GENEVA — Negotiations for a global pact to curb tobacco use stumbled this week, with major countries backing away from tougher provisions and health campaigners charging that the Bush administration was trying to water down the treaty.
Governments from more than 150 countries met here to work out the provisions of a treaty that the World Health Organization is pushing to stem the rising death toll around the world from tobacco-related diseases. About 4 million people die yearly from such diseases, and the number is expected to more than double to as many as 10 million people over the next 30 years as smoking takes hold in countries like China.
The United States is weakening the language of the draft treaty by changing `shall' to `should' in a number of places, including a ban on advertising and promotion.
To emphasize its concern about harm to adolescent health, the United Nations health agency released a study on Friday that found 700 million children breathe air polluted by tobacco smoke, mostly from relatives smoking at home, which causes long-term health damage.
Despite a harmonious start last fall, this week the deliberations fell into squabbling. The chairman of the talks, Celso Amorim, a Brazilian diplomat, said no progress had been made on the treaty, which is supposed to go into force in 2003, because countries were still hashing out their positions on many contentious provisions.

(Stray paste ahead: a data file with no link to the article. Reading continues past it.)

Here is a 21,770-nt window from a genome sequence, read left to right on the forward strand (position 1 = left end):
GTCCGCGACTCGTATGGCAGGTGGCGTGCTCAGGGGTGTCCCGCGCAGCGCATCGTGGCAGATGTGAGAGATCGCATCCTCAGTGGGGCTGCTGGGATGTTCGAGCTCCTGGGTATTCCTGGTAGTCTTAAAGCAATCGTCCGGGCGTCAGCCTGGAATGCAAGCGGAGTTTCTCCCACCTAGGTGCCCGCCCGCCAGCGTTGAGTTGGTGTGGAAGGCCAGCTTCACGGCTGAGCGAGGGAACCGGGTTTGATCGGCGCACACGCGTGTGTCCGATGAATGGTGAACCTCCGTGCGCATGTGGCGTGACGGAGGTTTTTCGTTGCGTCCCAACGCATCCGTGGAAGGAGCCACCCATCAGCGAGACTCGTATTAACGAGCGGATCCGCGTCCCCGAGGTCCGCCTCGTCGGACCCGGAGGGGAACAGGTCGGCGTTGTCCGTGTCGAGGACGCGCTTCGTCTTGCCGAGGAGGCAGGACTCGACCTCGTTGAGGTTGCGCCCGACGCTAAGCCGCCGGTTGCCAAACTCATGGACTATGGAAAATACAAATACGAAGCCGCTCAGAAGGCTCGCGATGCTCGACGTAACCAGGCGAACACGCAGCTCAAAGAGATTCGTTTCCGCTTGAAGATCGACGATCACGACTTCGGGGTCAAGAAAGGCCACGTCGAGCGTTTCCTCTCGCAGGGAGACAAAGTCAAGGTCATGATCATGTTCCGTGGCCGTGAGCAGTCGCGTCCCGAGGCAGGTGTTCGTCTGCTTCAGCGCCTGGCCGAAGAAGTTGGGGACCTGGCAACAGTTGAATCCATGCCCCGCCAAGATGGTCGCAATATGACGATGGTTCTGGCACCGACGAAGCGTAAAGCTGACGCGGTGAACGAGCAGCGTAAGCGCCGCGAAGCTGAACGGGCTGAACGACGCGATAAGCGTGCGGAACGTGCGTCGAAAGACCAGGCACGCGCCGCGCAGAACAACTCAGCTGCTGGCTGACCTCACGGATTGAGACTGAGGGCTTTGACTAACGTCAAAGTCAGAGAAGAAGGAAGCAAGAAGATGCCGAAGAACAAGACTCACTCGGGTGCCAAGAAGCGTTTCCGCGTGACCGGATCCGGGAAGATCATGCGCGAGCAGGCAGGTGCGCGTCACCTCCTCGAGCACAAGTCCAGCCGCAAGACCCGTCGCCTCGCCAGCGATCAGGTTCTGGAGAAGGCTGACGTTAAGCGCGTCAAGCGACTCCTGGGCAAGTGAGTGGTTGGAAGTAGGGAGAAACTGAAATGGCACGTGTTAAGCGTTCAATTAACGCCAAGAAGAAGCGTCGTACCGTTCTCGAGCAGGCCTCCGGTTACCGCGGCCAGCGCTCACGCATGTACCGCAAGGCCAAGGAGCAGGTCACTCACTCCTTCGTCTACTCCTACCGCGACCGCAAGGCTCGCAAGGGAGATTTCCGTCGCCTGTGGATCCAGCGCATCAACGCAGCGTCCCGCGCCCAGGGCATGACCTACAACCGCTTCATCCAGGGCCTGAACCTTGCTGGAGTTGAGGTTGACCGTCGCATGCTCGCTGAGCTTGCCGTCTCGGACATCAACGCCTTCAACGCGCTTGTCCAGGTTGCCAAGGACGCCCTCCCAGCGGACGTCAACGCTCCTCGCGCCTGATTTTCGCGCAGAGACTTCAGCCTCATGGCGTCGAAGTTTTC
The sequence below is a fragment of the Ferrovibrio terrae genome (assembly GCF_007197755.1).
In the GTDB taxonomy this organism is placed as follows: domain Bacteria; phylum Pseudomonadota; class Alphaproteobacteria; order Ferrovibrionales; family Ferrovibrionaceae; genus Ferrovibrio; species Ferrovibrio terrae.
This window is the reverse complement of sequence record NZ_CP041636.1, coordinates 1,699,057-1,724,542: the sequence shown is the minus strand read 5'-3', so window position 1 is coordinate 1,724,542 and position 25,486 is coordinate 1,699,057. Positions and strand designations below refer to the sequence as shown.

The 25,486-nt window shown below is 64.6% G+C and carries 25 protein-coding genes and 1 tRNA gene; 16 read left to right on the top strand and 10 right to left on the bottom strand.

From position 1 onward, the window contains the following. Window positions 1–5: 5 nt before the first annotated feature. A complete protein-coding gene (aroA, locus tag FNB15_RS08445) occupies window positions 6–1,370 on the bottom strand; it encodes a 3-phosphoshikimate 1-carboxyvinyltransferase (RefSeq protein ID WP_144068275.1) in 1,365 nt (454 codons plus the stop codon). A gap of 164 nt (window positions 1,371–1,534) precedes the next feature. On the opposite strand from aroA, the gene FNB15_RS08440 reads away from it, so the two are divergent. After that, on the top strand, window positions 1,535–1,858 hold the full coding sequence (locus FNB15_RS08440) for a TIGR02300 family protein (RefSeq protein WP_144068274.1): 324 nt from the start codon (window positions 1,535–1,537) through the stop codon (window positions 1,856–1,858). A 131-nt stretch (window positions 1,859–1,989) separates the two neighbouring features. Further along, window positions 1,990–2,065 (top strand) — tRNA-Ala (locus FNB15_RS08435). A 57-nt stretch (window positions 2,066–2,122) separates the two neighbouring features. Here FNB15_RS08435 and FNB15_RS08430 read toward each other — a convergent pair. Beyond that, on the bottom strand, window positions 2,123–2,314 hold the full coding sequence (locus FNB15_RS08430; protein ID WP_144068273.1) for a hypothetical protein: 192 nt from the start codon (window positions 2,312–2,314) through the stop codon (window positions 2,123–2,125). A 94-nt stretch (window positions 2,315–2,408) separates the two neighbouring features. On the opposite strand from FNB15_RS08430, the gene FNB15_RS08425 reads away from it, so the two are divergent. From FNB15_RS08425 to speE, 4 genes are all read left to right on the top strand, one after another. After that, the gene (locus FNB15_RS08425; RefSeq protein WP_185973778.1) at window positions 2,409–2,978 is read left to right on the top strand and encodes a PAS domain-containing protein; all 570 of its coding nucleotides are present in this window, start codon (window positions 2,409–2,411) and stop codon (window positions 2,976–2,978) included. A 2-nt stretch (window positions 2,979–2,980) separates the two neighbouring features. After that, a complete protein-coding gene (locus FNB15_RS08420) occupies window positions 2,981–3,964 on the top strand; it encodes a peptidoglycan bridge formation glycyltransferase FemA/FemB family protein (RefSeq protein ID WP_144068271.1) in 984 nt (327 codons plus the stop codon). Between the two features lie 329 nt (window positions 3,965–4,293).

Those included banning advertising and promotion of tobacco, regulating labeling, clamping down on cigarette smuggling and barring smoking in public places.
Antismoking activists charged the United States and Japan with siding with tobacco multinationals by diluting treaty language designed to curb the influences of the tobacco companies and their commercial reach, thus undermining provisions that campaigners had thought were settled during the first negotiating round last fall.
During last year's session, countries almost unanimously called for a complete ban on cigarette advertising and promotion, including the sponsoring of sports events like Formula One auto racing. Countries as diverse as Sri Lanka, Thailand, Turkey and a tobacco grower like Brazil, lined up behind the idea.
Now, however, the United States and other major countries like Japan appear to be backpedaling.
Japan's government has a stake in Japan Tobacco, which bought R.J. Reynolds's international tobacco business, and has not been a strong supporter of the treaty.
The Americans have stopped short of supporting a total ban on advertising and promotion, arguing that it would violate free-speech guarantees if applied to the United States.
And the European Union's tough stance on an advertising ban took a beating last fall when the European Court of Justice struck down such a measure on grounds that it blocked free movement of goods and services.
But the most stinging criticism after this week's round of talks was reserved for the United States, with some health campaigners going so far as to urge the American delegation to drop out of the talks rather than weaken the pact.
Clive Bates, director of Action on Smoking and Health, criticized the United States participation as "entirely negative — weakening, delaying and deleting anything that might have substance."
Lucinda Wykle-Rosenberg, of the Boston-based anti-tobacco lobby, InFact, said, "The United States is weakening the language of the draft treaty by changing `shall' to `should' in a number of places, including a ban on advertising and promotion."
Copyright 2001 The New York Times Company